A Message from the Vet - January 2010

Indoor cats lead healthier and safer lives than kitties allowed to roam free outdoors. Even cats allowed outside for a short portion of the day or who seem to never leave the yard are exposed to many diseases and dangers. Research has shown that keeping your cat indoors also has a positive impact on wildlife survival, particularly in island ecosystems.

Cats allowed outdoors are exposed to many more disease pathogens than cats who remain inside. Parasites are commonly found in the soil and are easily ingested due to cats' typical fastidious grooming, resulting in worms living in their intestines or migrating to other organs such as the liver or lungs. Exposure to feral cats is a great risk for feline leukemia virus (FeLV) or feline immunodeficiency virus (FIV) transmission to your cat. Other highly communicable diseases include pathogens such as herpesvirus, calicivirus, parvovirus, and bacterial or fungal agents. While vaccinations are available to help your cat's immune system guard against a few of these diseases, the best prevention is to eliminate exposure to infected animals.

Other dangers of the outdoor world include poisons such as rodent or snail bait, antifreeze/coolant, and toxic plants. Cats may run into traps or people unfriendly to animals. Car accidents are unfortunately common and often fatal for felines due to their small size. Less dramatic but potentially life-threatening are fights between cats and resulting infection or abscess development.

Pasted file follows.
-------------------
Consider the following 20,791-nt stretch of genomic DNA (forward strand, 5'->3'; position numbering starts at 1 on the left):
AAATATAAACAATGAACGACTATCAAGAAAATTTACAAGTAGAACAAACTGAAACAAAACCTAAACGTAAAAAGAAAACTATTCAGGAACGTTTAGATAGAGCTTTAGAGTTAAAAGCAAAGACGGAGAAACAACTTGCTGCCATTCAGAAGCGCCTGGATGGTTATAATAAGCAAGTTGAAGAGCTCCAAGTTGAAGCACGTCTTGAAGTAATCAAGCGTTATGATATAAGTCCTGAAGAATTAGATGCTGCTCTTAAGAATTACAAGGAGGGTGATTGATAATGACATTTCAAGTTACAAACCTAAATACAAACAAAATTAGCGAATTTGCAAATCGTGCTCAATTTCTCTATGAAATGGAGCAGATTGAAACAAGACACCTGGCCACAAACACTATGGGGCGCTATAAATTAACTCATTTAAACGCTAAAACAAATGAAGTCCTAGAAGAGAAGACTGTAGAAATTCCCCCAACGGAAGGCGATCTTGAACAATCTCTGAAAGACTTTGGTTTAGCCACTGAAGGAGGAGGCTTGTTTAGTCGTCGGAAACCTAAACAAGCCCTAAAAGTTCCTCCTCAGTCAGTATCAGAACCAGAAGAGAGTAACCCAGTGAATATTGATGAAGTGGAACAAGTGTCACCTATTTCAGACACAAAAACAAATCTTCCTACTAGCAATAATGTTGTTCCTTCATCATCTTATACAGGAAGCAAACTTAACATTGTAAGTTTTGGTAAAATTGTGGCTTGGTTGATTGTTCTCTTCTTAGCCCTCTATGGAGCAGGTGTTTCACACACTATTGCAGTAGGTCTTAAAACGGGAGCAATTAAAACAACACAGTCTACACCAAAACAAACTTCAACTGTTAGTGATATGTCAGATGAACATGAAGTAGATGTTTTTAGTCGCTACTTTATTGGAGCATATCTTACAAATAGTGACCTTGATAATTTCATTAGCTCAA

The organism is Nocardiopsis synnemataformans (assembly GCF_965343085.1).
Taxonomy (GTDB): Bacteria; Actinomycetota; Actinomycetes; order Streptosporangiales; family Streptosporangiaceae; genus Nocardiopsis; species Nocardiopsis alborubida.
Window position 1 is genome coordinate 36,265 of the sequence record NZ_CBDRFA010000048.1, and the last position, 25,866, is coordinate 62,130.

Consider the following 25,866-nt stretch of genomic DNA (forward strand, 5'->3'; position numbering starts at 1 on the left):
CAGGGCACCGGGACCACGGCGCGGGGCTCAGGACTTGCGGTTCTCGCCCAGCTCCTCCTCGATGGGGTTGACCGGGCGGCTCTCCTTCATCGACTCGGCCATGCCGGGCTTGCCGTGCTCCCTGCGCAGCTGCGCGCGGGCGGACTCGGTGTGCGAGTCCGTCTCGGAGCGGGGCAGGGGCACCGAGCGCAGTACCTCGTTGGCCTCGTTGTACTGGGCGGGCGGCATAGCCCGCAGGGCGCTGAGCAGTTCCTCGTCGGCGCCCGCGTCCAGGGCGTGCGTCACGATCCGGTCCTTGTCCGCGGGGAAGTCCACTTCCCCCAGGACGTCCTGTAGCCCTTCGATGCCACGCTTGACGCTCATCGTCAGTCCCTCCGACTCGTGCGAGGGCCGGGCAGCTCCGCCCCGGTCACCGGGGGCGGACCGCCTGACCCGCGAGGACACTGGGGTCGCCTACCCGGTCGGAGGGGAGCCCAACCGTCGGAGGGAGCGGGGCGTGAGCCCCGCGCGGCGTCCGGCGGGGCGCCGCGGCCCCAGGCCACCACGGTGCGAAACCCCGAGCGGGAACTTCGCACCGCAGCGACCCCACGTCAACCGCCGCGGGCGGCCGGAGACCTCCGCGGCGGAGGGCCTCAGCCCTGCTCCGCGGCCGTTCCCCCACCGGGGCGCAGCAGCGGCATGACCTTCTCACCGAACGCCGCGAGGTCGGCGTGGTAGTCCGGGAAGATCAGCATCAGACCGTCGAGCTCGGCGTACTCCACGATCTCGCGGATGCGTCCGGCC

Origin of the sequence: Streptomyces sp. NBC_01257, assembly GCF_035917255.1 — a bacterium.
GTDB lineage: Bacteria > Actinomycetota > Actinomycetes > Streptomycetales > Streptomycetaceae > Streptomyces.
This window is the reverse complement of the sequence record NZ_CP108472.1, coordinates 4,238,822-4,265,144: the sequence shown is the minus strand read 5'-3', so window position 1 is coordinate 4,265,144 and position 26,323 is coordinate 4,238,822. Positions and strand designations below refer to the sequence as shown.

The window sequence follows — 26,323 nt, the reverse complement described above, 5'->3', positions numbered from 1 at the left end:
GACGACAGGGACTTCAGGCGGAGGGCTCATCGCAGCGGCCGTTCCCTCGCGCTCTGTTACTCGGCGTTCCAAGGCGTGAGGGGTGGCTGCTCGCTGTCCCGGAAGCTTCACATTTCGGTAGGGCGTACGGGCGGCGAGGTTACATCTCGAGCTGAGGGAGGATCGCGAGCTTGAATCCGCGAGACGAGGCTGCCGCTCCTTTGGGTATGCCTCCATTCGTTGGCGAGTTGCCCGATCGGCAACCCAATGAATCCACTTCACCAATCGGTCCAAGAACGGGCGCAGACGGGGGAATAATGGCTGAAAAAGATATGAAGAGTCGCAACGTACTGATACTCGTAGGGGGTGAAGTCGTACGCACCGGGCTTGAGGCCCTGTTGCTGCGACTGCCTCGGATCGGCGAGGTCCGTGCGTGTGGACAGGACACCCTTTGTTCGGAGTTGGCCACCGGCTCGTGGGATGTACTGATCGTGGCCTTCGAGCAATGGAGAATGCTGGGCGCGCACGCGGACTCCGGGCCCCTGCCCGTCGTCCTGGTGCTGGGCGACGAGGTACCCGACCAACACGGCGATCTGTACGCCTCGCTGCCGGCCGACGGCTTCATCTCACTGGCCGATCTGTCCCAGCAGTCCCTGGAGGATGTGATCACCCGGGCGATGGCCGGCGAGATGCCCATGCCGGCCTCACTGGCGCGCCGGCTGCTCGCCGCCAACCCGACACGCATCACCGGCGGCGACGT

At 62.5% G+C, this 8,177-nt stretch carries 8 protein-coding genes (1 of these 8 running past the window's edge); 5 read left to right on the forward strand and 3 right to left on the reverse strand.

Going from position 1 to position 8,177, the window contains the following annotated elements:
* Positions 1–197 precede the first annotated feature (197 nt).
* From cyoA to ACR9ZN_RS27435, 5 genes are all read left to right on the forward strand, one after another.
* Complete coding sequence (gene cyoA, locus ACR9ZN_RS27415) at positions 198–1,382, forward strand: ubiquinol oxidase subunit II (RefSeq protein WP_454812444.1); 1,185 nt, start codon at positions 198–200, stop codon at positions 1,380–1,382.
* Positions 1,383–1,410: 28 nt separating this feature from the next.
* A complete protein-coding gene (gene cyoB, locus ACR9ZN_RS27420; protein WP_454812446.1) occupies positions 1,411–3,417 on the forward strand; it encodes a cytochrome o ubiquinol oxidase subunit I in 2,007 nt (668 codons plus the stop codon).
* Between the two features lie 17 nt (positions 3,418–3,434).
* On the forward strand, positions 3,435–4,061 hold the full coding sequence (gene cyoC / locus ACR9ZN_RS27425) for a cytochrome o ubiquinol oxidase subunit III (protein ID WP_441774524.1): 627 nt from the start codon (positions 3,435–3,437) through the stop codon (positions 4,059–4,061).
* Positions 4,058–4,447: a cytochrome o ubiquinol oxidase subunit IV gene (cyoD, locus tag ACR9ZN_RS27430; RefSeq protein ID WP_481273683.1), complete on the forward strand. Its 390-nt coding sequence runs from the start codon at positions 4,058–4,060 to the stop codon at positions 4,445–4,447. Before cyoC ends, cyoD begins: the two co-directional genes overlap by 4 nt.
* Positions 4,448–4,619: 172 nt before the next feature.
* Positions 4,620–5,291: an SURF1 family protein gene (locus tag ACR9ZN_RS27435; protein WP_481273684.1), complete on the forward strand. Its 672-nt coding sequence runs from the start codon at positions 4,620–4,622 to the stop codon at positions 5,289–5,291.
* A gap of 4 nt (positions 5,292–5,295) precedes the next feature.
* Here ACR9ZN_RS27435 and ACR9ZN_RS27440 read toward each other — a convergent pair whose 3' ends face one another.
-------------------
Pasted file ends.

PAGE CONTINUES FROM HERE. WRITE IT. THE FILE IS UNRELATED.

From an ecological standpoint, keeping cats indoors alleviates predation of small wildlife species, particularly birds. While most of Hawaii's native bird population has already been decimated by habitat loss, introduced competitive species, and introduced predators, ground-nesting birds and fledglings remain particularly vulnerable to attack. Cats are predators by instinct and will stalk and catch prey as much for sport as for food. Additionally, bells on collars are often not as effective as owners hope.

There are many alternatives to letting your cat roam free outdoors. Cat harnesses and leash walks are possible! You can even purchase or build an outdoor enclosure to allow your cat outdoors in a guarded area that prevents exposure to other cats or predation on wildlife. Keeping cats indoors is a safer and healthier way to keep your cat.

Jill Yoshicedo, DVM

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